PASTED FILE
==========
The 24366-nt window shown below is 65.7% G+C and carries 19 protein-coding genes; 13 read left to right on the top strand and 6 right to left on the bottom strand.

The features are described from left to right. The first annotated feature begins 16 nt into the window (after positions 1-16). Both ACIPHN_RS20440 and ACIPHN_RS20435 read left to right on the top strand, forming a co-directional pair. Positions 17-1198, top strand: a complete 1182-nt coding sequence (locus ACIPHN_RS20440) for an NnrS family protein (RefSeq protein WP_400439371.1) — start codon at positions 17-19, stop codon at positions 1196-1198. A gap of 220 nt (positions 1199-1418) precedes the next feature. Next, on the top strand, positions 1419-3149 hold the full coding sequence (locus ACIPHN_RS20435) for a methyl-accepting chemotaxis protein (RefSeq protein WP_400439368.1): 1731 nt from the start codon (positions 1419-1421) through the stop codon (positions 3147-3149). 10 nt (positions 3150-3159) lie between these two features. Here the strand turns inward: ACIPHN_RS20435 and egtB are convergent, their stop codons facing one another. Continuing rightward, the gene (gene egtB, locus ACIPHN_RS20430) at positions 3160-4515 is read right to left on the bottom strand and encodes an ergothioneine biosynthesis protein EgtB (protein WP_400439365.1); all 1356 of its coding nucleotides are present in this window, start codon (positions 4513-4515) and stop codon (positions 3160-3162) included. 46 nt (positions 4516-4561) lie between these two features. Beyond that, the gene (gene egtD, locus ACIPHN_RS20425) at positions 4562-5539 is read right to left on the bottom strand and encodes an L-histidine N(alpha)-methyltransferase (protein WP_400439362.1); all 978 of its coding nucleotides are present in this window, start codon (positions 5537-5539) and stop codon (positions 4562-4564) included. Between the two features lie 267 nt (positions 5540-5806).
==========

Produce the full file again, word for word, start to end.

The 24366-nt window shown below is 65.7% G+C and carries 19 protein-coding genes; 13 read left to right on the top strand and 6 right to left on the bottom strand.

The features are described from left to right. The first annotated feature begins 16 nt into the window (after positions 1-16). Both ACIPHN_RS20440 and ACIPHN_RS20435 read left to right on the top strand, forming a co-directional pair. Positions 17-1198, top strand: a complete 1182-nt coding sequence (locus ACIPHN_RS20440) for an NnrS family protein (RefSeq protein WP_400439371.1) — start codon at positions 17-19, stop codon at positions 1196-1198. A gap of 220 nt (positions 1199-1418) precedes the next feature. Next, on the top strand, positions 1419-3149 hold the full coding sequence (locus ACIPHN_RS20435) for a methyl-accepting chemotaxis protein (RefSeq protein WP_400439368.1): 1731 nt from the start codon (positions 1419-1421) through the stop codon (positions 3147-3149). 10 nt (positions 3150-3159) lie between these two features. Here the strand turns inward: ACIPHN_RS20435 and egtB are convergent, their stop codons facing one another. Continuing rightward, the gene (gene egtB, locus ACIPHN_RS20430) at positions 3160-4515 is read right to left on the bottom strand and encodes an ergothioneine biosynthesis protein EgtB (protein WP_400439365.1); all 1356 of its coding nucleotides are present in this window, start codon (positions 4513-4515) and stop codon (positions 3160-3162) included. 46 nt (positions 4516-4561) lie between these two features. Beyond that, the gene (gene egtD, locus ACIPHN_RS20425) at positions 4562-5539 is read right to left on the bottom strand and encodes an L-histidine N(alpha)-methyltransferase (protein WP_400439362.1); all 978 of its coding nucleotides are present in this window, start codon (positions 5537-5539) and stop codon (positions 4562-4564) included. Between the two features lie 267 nt (positions 5540-5806).